• Another option, if you want a true portable, is a Chromebook.
    It is easy to add a full Linux desktop which runs in a chroot, using Crouton, a bit like a lightweight virtual machine, and flick between that and the ChromeOS desktop, if you like.
    It means the vendor is looking after the tricky stuff like power management and wifi drivers, but you still can have a full Linux desktop of your choice.

    And it helps that you can get a 4GB full-HD IPS with 9 hour battery for under $300. (Or the Pixel for a lot more.)

  • Not only they're built as bricks but they have excellent Linux compatibility all across the board.

  • On a laptop, I'd settle for OS X and buy Apple.
    Desktop is different, but still...
  • I've always liked Thinkpad (Lenovo) laptops, they generally ship Linux-friendly hardware and are tough and durable, it's the company default where I work. If you were unfortunate enough to procure the second to last model the touchpad needs some work []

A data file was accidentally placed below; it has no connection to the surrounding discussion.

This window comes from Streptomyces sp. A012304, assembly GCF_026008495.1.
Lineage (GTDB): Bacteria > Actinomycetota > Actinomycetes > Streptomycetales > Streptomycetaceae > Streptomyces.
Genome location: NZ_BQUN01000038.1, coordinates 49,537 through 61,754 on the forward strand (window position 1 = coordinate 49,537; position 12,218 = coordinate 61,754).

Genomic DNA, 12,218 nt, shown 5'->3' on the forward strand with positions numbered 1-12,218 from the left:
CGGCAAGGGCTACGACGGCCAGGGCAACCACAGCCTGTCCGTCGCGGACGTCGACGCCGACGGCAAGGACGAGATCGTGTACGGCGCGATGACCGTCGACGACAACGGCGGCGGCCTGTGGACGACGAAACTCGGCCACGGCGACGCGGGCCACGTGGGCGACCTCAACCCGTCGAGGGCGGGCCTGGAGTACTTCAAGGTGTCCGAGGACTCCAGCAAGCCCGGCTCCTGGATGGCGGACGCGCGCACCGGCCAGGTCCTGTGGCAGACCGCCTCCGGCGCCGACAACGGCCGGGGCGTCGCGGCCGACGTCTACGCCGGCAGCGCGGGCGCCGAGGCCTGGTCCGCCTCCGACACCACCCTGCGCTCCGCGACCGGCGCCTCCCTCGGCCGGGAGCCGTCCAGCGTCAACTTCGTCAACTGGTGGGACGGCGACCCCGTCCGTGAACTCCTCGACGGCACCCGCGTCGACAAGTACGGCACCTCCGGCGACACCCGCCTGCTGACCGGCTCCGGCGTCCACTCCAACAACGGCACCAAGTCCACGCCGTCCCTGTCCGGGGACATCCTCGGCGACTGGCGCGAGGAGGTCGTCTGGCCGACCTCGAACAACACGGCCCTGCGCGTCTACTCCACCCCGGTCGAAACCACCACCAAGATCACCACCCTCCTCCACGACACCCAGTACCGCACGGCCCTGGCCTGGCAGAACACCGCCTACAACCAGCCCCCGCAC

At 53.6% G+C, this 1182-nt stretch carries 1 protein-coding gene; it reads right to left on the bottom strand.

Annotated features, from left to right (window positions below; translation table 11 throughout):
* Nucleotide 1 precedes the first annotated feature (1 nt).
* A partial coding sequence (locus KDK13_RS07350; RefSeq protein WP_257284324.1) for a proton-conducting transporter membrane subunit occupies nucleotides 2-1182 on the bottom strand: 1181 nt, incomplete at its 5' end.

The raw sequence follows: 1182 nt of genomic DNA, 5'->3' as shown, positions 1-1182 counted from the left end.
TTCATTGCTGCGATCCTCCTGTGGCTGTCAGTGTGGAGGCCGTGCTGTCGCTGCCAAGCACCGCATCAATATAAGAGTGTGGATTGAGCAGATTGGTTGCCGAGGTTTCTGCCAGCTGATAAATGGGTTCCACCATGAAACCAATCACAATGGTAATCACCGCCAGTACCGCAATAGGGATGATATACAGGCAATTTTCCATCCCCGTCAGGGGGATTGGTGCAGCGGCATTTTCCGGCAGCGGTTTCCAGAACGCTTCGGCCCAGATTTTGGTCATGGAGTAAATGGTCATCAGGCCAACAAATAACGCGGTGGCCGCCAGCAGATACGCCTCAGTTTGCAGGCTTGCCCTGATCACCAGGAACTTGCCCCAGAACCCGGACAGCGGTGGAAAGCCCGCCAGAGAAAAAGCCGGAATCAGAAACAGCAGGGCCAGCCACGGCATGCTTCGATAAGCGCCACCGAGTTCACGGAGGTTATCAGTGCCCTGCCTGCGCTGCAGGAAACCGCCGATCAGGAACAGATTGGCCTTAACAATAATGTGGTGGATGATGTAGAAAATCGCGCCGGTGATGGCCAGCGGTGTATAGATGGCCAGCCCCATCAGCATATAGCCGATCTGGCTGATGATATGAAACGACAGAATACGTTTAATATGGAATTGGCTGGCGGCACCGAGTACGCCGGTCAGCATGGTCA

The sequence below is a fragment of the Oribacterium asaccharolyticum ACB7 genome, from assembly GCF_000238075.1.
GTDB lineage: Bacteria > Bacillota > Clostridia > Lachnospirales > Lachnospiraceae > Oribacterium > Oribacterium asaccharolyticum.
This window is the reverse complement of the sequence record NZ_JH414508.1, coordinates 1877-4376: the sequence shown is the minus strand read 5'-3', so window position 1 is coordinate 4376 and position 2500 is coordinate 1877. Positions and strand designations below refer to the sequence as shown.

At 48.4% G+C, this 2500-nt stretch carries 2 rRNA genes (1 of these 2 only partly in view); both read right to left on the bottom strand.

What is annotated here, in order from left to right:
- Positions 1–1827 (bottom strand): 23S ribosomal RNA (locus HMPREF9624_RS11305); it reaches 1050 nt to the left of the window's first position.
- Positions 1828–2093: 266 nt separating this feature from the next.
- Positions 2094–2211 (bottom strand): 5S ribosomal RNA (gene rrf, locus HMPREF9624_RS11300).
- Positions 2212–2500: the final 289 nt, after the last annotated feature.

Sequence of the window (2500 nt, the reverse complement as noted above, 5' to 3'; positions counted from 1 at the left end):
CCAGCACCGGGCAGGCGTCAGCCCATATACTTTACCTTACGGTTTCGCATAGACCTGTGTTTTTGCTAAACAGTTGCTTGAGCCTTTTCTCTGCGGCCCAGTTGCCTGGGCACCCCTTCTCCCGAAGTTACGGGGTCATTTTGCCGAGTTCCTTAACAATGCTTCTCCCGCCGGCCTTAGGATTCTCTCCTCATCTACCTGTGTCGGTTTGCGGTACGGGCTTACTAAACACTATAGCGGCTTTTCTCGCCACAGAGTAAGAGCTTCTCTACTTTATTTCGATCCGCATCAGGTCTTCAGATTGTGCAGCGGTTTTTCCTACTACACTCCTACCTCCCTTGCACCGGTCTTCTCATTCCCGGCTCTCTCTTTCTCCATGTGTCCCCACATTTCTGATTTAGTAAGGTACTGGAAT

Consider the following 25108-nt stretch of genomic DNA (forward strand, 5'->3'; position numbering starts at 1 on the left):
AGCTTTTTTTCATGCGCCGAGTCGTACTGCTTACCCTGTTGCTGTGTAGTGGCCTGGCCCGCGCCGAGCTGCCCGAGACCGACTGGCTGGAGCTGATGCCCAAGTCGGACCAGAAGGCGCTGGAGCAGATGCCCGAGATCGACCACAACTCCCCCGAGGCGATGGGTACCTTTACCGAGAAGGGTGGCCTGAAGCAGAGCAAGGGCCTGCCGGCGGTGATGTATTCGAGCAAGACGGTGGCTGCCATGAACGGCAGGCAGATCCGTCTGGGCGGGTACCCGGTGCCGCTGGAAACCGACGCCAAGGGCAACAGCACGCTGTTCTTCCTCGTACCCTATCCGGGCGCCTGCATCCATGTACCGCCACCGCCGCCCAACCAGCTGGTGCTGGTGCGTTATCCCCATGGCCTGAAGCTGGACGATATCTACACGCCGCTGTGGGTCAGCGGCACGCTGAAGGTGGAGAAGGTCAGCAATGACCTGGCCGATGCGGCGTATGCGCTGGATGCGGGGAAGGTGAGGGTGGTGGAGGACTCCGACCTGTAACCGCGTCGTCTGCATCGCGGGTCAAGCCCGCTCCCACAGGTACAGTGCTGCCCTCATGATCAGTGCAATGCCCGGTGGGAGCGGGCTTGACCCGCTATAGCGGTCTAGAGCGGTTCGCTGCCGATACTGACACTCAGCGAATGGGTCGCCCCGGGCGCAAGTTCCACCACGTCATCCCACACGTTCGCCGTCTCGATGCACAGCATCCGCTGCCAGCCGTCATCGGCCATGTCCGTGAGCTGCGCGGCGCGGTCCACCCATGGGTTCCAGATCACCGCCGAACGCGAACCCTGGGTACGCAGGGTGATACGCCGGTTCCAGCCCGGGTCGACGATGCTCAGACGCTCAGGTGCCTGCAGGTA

Regardless of the make/model you use, be sure to implement hybrid suspend [] so you'll never lose your work should you run out of battery while suspended. I'm currently using a Lenovo x240 on Fedora 22 with great results, regardless of the spyware shipped on the

  • by Qbertino ( 265505 ) <> on Tuesday September 22, 2015 @03:46AM (#50572511)

    One of the few non-mac laptops with simular resellability are the ThinkPads. A refurbished one will come way less than half the original price and still have all the quality. Get a high-end refurbished thinkpad, max ou the memory, replace the hdd with an ssd and you've got yourself a high-end linux laptop for a bargain-deal. I use a pimped out refurbished TP W510 as my main linux machine - it's the best I ever had.

  • by lkcl ( 517947 ) <> on Tuesday September 22, 2015 @05:26AM (#50572725) Homepage

    i recommend contacting [] for several reasons. firstly, yes they install GNU/Linux by default (so they've done all the hard work, and the research, in advance. is that worth paying for? yes!) secondly, they actually go to the trouble of replacing the BIOS with Coreboot. is _that_ worth it, and worth paying for? yes!